You’ve probably seen your cat in this famous Halloween pose. Tail up, back stretched upwards, and just enjoying the moment. But why do cats arch their back?
Well, your cat could be arching their back for various reasons. It all depends on personality and the situation at hand. Cats tend to do funny things, like claw at us and lick our noses. But one of the most famous and unique cat behaviors is arching their backs.
These nimble little creatures are very flexible and get into some interesting positions from time to time. If you’d like to know more about why your cat is arching his back, keep reading!
Why Do Cats Arch Their Backs?
Cats find themselves in many different situations throughout their day. They might face a rival kitty on the block or get a pet from their favorite human.
All these interactions call for different responses. Felines are incredibly emotive animals with a lot to say and ranging opinions of the world. Hence, understanding kitty body language can be tricky. So let’s dive into why cats might arch their backs and what this means.
1. Why Do Cats Arch Their Backs When Scared?
They might come face-to-face with a threat that makes them feel uncomfortable. This will result in them arching their back, hair standing on end, and often hissing. Most cat parents have seen their cats in this position at one time or another.
This stance will make the cat appear bigger and hopefully scare away the threat. This position slightly differs from when a cat is suddenly startled, but more on that later. By arching their back, cats aim to ward off their opponent, hoping they might look for a smaller victim rather than our big, vicious, and very dangerous kitty.
This is a direct reaction to a dangerous situation. This kind of body language translates to “I feel threatened, but I am ready to defend myself if you come closer.”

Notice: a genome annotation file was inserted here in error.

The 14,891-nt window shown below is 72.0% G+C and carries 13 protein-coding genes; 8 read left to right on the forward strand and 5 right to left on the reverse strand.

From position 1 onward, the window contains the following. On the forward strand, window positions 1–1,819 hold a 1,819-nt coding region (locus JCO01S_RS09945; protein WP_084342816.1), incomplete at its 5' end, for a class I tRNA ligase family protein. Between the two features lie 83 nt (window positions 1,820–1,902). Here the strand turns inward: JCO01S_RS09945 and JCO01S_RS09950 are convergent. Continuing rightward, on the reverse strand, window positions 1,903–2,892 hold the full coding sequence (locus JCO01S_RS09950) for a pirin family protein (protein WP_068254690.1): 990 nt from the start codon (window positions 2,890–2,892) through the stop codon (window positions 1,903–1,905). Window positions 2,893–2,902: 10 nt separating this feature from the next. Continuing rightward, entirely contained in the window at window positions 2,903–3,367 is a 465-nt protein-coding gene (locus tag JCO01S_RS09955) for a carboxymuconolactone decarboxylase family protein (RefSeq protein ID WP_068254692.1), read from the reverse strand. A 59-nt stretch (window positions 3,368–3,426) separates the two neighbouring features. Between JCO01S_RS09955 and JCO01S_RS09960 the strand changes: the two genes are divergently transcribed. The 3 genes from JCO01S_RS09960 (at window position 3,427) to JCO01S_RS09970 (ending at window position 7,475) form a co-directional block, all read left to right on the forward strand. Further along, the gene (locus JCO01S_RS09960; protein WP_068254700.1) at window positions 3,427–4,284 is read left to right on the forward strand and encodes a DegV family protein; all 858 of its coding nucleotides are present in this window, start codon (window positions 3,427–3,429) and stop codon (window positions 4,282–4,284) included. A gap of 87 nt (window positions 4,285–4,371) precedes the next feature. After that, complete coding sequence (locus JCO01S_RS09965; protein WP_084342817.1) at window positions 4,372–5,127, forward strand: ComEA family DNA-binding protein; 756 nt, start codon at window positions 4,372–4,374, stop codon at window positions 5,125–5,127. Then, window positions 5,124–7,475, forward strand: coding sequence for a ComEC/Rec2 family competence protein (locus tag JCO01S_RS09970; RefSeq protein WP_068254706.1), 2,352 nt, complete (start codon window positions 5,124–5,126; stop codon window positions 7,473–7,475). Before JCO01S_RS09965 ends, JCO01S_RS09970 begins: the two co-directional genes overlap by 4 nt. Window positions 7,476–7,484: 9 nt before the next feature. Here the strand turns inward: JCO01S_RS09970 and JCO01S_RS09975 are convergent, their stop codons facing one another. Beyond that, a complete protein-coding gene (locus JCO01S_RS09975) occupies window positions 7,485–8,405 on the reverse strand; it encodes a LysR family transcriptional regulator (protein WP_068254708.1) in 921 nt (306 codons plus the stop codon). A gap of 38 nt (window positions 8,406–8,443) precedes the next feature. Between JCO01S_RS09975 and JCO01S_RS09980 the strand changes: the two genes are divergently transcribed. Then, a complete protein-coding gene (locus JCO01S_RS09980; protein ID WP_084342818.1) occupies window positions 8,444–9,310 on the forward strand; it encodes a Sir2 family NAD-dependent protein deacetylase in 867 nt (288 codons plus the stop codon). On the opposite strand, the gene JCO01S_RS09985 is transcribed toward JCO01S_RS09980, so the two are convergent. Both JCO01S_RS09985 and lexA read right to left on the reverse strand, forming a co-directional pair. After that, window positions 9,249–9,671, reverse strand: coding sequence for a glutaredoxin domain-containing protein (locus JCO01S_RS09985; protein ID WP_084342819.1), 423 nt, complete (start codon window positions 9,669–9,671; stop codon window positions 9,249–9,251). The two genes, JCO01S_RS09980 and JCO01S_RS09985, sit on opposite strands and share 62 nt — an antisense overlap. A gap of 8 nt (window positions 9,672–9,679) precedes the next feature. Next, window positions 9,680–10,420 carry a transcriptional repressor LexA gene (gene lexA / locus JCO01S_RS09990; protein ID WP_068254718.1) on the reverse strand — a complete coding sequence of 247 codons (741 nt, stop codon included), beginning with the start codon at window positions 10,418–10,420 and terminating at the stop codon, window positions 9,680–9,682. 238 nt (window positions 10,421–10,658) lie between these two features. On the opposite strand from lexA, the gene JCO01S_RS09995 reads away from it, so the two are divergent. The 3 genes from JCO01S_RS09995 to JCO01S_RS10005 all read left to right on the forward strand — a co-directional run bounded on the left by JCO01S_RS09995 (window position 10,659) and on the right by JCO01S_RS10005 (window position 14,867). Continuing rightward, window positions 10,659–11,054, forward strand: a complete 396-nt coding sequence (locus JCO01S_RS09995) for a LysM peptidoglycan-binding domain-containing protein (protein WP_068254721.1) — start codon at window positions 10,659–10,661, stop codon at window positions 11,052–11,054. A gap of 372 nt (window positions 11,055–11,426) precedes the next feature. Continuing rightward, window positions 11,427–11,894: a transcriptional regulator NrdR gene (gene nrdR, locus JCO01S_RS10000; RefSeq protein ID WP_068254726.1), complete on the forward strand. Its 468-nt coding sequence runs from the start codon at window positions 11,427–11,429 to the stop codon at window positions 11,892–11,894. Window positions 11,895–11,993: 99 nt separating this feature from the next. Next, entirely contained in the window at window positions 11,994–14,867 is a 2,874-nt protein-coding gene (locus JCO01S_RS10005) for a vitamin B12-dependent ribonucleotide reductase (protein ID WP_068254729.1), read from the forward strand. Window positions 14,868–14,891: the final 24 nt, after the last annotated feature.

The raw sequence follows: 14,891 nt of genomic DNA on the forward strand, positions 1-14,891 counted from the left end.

The best move would be to leave the unfriendly cat alone and not try to approach them. If it’s your cat, it’s best to speak calmly, but not come in the way between rivals.
2. They Are Playing
If your cat is in a playful mood, it might also get into a similar position. This is similar to their “ready to attack” pose. However, you can differentiate between this and their response to threats. When threatened, cats growl or hiss and show their teeth.
This behavior can be directed to a play buddy, a favorite toy, or a human. You can expect pouncing and bouncing behavior when the cat is stimulated. This is an indication that the cat is comfortable and friendly.
3. Simply Stretching
A brief arch of the back can be written off as a lazy stretch – just like us humans. However, cats are more flexible than us. So, if your cat arches back with its eyes closed, it’s probably having a good stretch..
A common cat stretch would be a nose-down, tail-up, with outstretched paws. This simply indicates laziness or sleepiness and a way to stretch. You’ll most often spot your cat arching her back just after she’s uncoiled from her favorite sleeping position.
4. Why Do Cats Arch Their Backs When You Pet Them?
You’ve hit the spot! This is a good sign if your cat is exhibiting this behavior during a pet or scratch. This means that you’ve triggered a positive response in the cat and they appreciate your touch.
They are simply asking for more pets and they will often turn in circles. They’ll arch their backs to give you easier access to the sweet spot.
But with all that being said, where are the common sweet spots?
Remember to be careful when petting your cat, especially the belly and tail area. These are the most sensitive spots on a cat and won’t always be met happily.
There is a thin line between contentment and discomfort – especially with our feline friends. When a cat becomes overstimulated, it will most likely end up in a scratch or a bite.
⇐ Take a look at this guide on how to stop cats from biting.
5. They Might Be Displaying Their Bum
A common reason why your cat is arching his back maybe because he is presenting his bum – that’s right! Do not take this as a negative sign.
Cats display their bottoms to each other as a sign of friendly greeting, and they tend to do this to humans to ask for more pets. It’s an indication that they feel comfortable and happy around you.
6. Your Cat is in Heat
If you have a female, non-spayed cat, her arched back could mean she’s in heat (ready for mating). Cat’s cycles can vary according to their age, so keep your eye out for the signs. If you find your cat or kitten arching back when walking around the house, she might be in heat.
Other signs your cat is in heat include (source):
- Being overly affectionate
- Constant meowing
- Moving her tail
Cat Reactions To Being Touched